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Oozi: Earth Adventure Ep. 1 (Xbox 360) artwork

Oozi: Earth Adventure Ep. 1 (Xbox 360) review

"Any beauty seen here is only skin deep."

It's difficult to adequately sum up Oozi: Earth Adventure Ep. 1, a retro-themed platformer I downloaded from the Xbox 360's Indie marketplace earlier this year. On the one hand, it's a fundamentally decent game that looks a lot better than one might expect from a $1 indie title. On the other hand, it's short and easy, all the stages look the same and what your'e paying for is only the first installment of a four-part series. Offering a verdict feels a bit like playing through Green Hill Zone and deciding I know enough about Sonic the Hedgehog to write a full review.

Except that's stupid, isn't it? All six of Sonic's worlds are available on the one cartridge, while if I want to get the full Oozi experience, I have to make four separate $1 purchases. Each piece is stand-alone, so it's fair to cover each one separately, right?

The biggest problem with that notion, really, is that even after I completed the game's first episode, I didn't actually feel like I had done anything significant. I felt like I'd cleared the rather mediocre first world of a much larger game, and things were just starting to head toward what might prove to be a decent overall experience. For that to actually wind up being true, though, each ensuing episode would need to build upon the first one's foundation, with the difficulty gradually scaling and new skills and abilities coming into play. To find out if that's the case, I would have to purchase three additional episodes and play through each of them. And I just don't have any inclination to utilize my time in that manner, not after what I encountered the first time around.

Oozi was uninspiring in a number of ways. Satisfied to do no more than ape popular 16-bit platformers, it's the sort of game only a true connoisseur of that genre is likely to appreciate. Five stages culminate with a boss fight against a giant spider. Each of these levels finds you advancing through a vast forest, jumping on critters' heads (or avoiding them, since a good number of them are invulnerable to this, your one attack) and collecting little stars for points in order to replenish life. There's a generic plot concerning an alien whose ship crashed on Earth. He has to find his gear and repair his vessel. By the end of this episode, though, very little of this has been accomplished. You'll have to take solace in the fact that at least poor Oozi isn't naked.

While each level does build on the one before it, adding a new ability for Oozi or introducing a new monster to kill or dodge, the overall experience is still repetitive. My chief complaint is that each stage is really long, so that no matter how much new stuff gets added to the mix at any time, you're still left repeating the same few tasks. And because the entire game takes place in the same forest, the redundant nature of it all is magnified. The closest thing you'll see to diversity is an increase in the number of instant-death bodies of water you must cross.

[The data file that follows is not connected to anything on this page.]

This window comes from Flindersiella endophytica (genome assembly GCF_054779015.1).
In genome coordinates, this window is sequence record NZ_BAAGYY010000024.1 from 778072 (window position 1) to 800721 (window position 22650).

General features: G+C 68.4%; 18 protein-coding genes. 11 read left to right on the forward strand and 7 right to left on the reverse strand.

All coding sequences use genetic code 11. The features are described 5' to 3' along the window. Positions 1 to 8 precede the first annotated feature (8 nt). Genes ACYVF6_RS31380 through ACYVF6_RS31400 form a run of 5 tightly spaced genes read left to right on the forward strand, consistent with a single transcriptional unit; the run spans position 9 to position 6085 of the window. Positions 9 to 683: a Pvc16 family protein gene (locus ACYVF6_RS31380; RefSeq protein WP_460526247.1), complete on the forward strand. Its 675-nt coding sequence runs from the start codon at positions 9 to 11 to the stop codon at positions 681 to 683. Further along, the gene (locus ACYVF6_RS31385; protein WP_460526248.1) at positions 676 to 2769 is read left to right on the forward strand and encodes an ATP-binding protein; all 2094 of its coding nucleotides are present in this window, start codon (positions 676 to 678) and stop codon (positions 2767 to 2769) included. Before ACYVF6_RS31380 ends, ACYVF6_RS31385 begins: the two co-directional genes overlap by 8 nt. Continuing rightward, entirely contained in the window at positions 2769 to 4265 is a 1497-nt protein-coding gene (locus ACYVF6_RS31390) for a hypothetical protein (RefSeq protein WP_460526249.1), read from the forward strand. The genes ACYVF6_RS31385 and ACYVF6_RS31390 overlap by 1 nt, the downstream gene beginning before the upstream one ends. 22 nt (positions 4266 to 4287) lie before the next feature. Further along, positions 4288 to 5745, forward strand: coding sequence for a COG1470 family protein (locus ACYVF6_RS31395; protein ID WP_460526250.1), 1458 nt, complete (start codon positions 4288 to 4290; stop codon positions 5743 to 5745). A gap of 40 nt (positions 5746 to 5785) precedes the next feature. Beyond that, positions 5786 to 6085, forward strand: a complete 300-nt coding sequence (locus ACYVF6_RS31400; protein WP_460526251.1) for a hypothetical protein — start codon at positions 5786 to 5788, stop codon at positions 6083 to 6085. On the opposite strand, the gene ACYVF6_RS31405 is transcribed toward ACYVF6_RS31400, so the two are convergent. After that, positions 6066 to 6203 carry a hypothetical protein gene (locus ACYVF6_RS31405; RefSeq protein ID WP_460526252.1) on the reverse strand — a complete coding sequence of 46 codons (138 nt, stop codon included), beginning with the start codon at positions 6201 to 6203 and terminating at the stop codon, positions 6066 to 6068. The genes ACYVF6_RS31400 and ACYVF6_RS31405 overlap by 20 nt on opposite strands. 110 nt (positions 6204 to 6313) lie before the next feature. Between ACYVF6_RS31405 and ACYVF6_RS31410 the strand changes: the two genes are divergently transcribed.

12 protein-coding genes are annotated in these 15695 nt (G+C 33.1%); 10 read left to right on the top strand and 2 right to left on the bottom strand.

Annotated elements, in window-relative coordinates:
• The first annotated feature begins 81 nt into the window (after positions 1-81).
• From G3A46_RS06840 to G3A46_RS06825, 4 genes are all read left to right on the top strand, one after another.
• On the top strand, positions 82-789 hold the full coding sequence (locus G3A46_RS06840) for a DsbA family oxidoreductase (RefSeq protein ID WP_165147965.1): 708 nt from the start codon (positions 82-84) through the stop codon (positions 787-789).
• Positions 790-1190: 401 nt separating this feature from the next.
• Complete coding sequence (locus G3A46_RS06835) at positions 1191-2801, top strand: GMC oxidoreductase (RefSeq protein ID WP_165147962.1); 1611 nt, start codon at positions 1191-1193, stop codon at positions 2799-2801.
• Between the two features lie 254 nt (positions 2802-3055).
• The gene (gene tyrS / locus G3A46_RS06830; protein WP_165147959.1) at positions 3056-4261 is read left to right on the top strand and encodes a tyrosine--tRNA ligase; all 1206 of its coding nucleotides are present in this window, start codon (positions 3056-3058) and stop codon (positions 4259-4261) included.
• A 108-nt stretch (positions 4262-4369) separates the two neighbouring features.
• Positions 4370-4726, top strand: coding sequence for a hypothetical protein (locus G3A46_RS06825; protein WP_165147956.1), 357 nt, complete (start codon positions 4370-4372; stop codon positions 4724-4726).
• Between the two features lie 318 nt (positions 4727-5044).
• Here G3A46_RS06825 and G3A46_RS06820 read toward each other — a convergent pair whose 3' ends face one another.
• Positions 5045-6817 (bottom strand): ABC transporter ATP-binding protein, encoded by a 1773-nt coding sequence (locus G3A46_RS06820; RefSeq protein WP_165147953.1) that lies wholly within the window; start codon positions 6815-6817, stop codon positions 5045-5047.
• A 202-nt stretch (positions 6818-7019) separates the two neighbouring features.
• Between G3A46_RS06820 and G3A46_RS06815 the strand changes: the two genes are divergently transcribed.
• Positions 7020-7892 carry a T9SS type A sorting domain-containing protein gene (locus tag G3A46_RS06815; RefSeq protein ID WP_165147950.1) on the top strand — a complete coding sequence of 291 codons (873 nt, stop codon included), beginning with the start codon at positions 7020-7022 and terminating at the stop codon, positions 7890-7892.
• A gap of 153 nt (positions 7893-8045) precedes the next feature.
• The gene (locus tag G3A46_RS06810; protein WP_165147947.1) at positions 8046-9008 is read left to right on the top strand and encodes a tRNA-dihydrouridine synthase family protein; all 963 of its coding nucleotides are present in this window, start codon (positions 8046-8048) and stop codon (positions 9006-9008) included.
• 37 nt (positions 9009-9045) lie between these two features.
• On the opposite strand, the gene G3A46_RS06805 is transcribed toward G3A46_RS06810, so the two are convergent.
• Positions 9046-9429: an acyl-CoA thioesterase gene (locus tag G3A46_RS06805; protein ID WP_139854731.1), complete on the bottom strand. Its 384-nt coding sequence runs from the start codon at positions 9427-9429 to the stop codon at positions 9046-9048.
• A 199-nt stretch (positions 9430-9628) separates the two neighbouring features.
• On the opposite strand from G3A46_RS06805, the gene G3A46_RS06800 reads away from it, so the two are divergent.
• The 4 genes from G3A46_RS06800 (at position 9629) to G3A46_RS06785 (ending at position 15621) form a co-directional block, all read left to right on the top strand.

The game doesn't really offer anything beyond those five lengthy but easy levels, either. There are two modes, besides the standard one. In one, you head through the same few levels but are restricted by a demanding timer. In the other, you have to grab stars that have been placed around smaller "challenge" stages, again while working against a strict time limit. I spent a few moments playing around in each of the two supplemental modes after I cleared the standard zones, but they didn't keep my attention for long. They were there, they were mildly entertaining, and most of all they were more of the same when what I most wanted was something--anything--a bit different.

In a nutshell, that's my problem with Oozi and it's the reason I'm reluctant to give the subsequent episodes a shot: the design is generally competent where the basics are concerned, but instead of delivering a full game, the developers were content to break it into smaller pieces and sell one bloated chunk at a time. What you get, then, are five overly lengthy and linear stages where every single branching path is nothing more than a short diversion that leads to another cluster of stars. The five stages all look about the same and, with only minor changes, play the same.

It didn't take me long to realize that the stages would have worked much better if they were condensed and served as the first level of a proper game. A good programmer could surely have fit all the components and challenges from Ep. 1 into one superior stage. Then, assuming the subsequent three episodes offer more of the same but in different locations, he could have taken the same approach with those. The result might easily have wound up being a $3 or $5 game, instead of a collection of bland $1 games, and I'm confident the experience would have been both more streamlined and enjoyable. As it is, this game is playable but far too repetitive to justify your time.


overdrive's avatar
Staff review by Rob Hamilton (November 30, 2015)

Rob Hamilton is the official drunken master of review writing for Honestgamers.

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